Well-being, happiness and quality of life are now established objects of social and medical research. Does this science produce knowledge that is properly about well-being? What sort of well-being? The definition and measurement of these objects rest on assumptions that are partly normative, partly empirical and partly pragmatic, producing a great diversity of definitions depending on the project and the discipline. This book, written from the perspective of philosophy of science, formulates principles for the responsible production and interpretation of this diverse knowledge. Traditionally, philosophers' goal has been a single concept of well-being and a single theory about what it consists in. But for science this goal is both unlikely and unnecessary. Instead the promise and authority of the science depends on it focusing on the well-being of specific kinds of people in specific contexts. Skeptical arguments notwithstanding, this contextual well-being can be measured in a valid and credible way - but only if scientists broaden their methods to make room for normative considerations and address publicly and inclusively the value-based conflicts that inevitably arise when a measure of well-being is adopted. The science of well-being can be normative, empirical and objective all at once, provided that we line up values to science and science to values.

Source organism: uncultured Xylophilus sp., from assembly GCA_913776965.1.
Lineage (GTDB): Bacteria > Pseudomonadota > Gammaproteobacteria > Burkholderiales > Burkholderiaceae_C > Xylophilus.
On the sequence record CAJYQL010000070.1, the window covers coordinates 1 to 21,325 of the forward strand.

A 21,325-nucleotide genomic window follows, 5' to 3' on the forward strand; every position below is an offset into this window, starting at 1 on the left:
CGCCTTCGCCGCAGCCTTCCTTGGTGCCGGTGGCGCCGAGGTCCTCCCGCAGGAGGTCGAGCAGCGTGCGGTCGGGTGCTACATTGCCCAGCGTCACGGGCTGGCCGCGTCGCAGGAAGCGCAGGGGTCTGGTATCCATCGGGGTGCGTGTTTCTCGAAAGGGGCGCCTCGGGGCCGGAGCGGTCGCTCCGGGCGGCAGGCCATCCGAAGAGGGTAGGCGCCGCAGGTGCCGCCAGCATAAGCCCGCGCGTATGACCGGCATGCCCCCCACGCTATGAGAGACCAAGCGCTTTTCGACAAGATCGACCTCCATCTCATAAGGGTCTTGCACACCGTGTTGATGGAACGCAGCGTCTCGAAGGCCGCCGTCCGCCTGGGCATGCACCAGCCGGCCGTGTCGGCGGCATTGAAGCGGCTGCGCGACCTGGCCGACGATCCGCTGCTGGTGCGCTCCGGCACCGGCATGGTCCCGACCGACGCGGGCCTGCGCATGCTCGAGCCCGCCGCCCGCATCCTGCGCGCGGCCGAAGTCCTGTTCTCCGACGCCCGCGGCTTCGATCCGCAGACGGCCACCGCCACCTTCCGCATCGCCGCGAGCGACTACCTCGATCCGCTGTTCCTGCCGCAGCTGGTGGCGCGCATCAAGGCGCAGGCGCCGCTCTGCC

|Publisher:||Oxford University Press|
|Product dimensions:||5.50(w) x 8.40(h) x 1.00(d)|
About the Author
Anna Alexandrova is a Senior Lecturer in Philosophy of Science at University of Cambridge and a Fellow of King's College, having previously taught at the University of Missouri St Louis. She writes on philosophy of social sciences, especially economic modelling, explanation, and the sciences of well-being. She was a recipient of the Philosophy of Science Association Recent PhD Essay Prize.
Table of Contents
Part 1: Tools for Philosophy
1. Is There a Single Concept of Well-Being?
2. Is There a Single Theory of Well-Being?
3. How to Build a Theory: The Case of Child Well-Being
Part 2: Tools for Science
4. Can the Science of Well-Being Be Objective?
5. Is Well-Being Measurable?
6. Psychometrics as Theory Avoidance